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Las brujas de Salem

3.57  ·  Rating details ·  288,485 ratings  ·  6,603 reviews
"I believe that the reader will discover here the essential nature of one of the strangest and most awful chapters in human history," Arthur Miller wrote of his classic play about the witch hunts and trials in seventeenth-century Salem, Massachusetts. Based on historical people and real events, Miller's drama is a searing portrait of a community engulfed by hysteria. In th ...more
Paperback, 186 pages
Published by Jacobo Muchnik (first published 1953)
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Vilhelm Schmidt Very little is known about the actual events being depicted. The puritanical zeitgeist forbade most forms of story telling and record keeping at the…moreVery little is known about the actual events being depicted. The puritanical zeitgeist forbade most forms of story telling and record keeping at the time.

This is, however, somewhat negligible because the play isn’t really commenting on the Salem Witch Trials so much as McCarthyism and the communist “witch hunts” of the late 40’s and early 50’s. The Salem backdrop is just a metaphor. The basic outline of events is historically accurate, but all of the dialog is fictional and aimed very specifically at senator Joseph MaCarthy. At its core, the story is about the sacrosanct necessity of due process and credible evidence—two Things that were sorely lacking from American politics at the time. Still are as far as I’m concerned. (less)
Michael Headrick It is a criticism of McCarthy's tactics because in both The Crucible and the "The Red Scare," those that were accused and didn't want to be hung
(The…more
It is a criticism of McCarthy's tactics because in both The Crucible and the "The Red Scare," those that were accused and didn't want to be hung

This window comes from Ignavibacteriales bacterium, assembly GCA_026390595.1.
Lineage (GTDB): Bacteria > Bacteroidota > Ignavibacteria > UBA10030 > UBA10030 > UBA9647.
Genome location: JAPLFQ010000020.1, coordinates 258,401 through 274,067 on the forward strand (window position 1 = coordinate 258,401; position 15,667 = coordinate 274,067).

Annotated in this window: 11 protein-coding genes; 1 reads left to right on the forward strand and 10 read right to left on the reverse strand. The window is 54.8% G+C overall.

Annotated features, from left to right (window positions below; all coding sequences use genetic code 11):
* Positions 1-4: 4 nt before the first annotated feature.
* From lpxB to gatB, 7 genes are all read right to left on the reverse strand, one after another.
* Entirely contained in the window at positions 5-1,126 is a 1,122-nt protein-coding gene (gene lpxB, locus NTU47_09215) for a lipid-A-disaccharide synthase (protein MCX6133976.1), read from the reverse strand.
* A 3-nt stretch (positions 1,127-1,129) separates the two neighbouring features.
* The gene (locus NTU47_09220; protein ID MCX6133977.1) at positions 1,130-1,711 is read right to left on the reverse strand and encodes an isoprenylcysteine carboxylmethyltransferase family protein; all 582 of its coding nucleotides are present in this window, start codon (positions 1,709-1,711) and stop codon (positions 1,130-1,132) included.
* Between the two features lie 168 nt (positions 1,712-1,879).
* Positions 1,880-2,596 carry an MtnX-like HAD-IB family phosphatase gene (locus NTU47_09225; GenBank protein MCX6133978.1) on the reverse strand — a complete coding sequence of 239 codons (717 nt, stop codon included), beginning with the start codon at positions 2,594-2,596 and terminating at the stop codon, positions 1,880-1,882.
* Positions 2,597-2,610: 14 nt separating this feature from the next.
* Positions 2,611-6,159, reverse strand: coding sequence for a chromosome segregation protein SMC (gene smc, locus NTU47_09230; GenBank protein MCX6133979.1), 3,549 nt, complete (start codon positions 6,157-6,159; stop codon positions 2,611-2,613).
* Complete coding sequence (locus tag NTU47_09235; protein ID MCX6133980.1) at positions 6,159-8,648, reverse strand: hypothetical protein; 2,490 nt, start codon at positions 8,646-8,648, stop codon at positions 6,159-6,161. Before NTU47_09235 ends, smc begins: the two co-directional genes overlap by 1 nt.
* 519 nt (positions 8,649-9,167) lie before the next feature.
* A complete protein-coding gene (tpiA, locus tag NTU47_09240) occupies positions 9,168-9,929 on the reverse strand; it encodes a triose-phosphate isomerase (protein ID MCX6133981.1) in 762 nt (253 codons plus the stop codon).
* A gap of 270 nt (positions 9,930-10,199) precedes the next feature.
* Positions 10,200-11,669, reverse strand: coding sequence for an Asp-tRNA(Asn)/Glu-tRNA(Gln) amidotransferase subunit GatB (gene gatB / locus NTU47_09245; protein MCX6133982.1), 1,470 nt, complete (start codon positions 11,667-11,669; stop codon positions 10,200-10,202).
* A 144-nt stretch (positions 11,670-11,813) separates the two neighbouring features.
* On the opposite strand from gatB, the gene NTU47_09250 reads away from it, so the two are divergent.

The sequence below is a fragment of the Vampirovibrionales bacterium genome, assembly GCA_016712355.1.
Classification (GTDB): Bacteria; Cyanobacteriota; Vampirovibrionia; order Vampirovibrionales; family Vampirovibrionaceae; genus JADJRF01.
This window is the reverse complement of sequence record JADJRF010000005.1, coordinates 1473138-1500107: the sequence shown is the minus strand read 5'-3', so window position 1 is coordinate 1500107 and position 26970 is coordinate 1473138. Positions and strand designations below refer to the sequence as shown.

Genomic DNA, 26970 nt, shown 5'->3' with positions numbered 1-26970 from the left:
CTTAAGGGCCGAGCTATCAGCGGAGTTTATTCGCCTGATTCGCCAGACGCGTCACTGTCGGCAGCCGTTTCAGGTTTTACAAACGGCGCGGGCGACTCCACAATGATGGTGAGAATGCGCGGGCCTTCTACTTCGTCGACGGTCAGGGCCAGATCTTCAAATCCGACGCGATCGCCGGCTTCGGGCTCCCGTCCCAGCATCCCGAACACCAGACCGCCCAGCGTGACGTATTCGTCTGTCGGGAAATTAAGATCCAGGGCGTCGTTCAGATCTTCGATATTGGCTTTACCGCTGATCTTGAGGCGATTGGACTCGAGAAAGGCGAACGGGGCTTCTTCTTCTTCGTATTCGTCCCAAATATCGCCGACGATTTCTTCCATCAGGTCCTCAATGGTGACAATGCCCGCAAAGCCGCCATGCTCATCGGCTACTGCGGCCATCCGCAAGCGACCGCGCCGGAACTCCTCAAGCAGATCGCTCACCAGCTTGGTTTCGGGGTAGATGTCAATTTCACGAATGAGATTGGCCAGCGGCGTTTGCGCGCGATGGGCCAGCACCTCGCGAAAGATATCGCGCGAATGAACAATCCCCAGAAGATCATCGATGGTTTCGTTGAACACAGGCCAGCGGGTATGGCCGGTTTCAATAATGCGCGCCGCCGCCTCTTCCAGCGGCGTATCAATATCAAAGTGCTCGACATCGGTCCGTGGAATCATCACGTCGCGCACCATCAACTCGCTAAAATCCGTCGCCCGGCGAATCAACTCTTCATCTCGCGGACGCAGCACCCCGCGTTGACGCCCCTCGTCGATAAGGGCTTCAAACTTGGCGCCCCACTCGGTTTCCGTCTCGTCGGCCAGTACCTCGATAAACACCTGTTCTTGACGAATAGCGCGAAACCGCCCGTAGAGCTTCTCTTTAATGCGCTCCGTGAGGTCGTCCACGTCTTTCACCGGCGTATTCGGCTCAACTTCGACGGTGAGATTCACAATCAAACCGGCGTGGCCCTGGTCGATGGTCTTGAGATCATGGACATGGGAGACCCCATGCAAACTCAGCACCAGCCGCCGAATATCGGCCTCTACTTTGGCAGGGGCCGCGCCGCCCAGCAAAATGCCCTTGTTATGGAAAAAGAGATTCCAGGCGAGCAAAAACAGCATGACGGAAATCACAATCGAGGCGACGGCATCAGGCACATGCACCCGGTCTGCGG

(The Crucible), or put in jail (The Red Scare), confessed and blamed someone else so they could feel like they got off without any form of criticism or punishment.(less)

Community Reviews

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3.57  · 
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Deborah Markus
I hate to rate this so low when it seems that the only people who do so are those forced to read it by a cruel teacher. I'm even more troubled by the fact that I haven't seen anyone else bring up what bothers me about this play.

Yes, it's well written -- that is, the dialogue is expertly handled. There are truly beautiful passages, such as this one:

I came into this village like a bridegroom to his beloved, bearing gifts of high religion; the very crowns of holy law I brought, and what I touched w
...more
Amalia Gavea
A masterpiece in the history of Theatre...how can one put into words all the feelings that come to surface when you read The Crucible? What makes it even more shuttering, is the fact that it has always been relevant to any era, because it represents the fear in front of something we cannot understand, and the need to create witch-hunts in order to cover up our own faults as human beings and as members of our socities.

John Proctor is the Everyman, he stands for every human being that is -rightfu
...more
Manny
JOHN PROCTOR: What... what are we doing here? Where are we?

ELIZABETH PROCTOR: We're in a review, John.

JOHN PROCTOR: A review?

JOHN HALE: Yes, a review. Newt Gingrich has been encouraging people to read The Crucible. We've agreed to help him.

SAMUEL PARRIS: It's our duty, John. We're in the middle of the second worst witch hunt in American history.

JOHN PROCTOR: The second worst?

SAMUEL PARRIS: Yes, the second worst. After what's going to happen to Donald Trump in 2017. But at least our case is rem
...more
Manny
Dec 09, 2008 rated it it was amazing  ·  review of another edition
This is a magnificent play about what happens when hysteria takes over a society, and evil people gain access to the levers of power; something, alas, which happens all too frequently.

The focus of the story is John Proctor's struggle to redeem himself from the horrible guilt he has suffered since committing adultery with Abigail. This is indeed very moving. But, for some reason, the part I think of most often is a detail concerning one of the minor characters, Giles Corey, who dies offstage half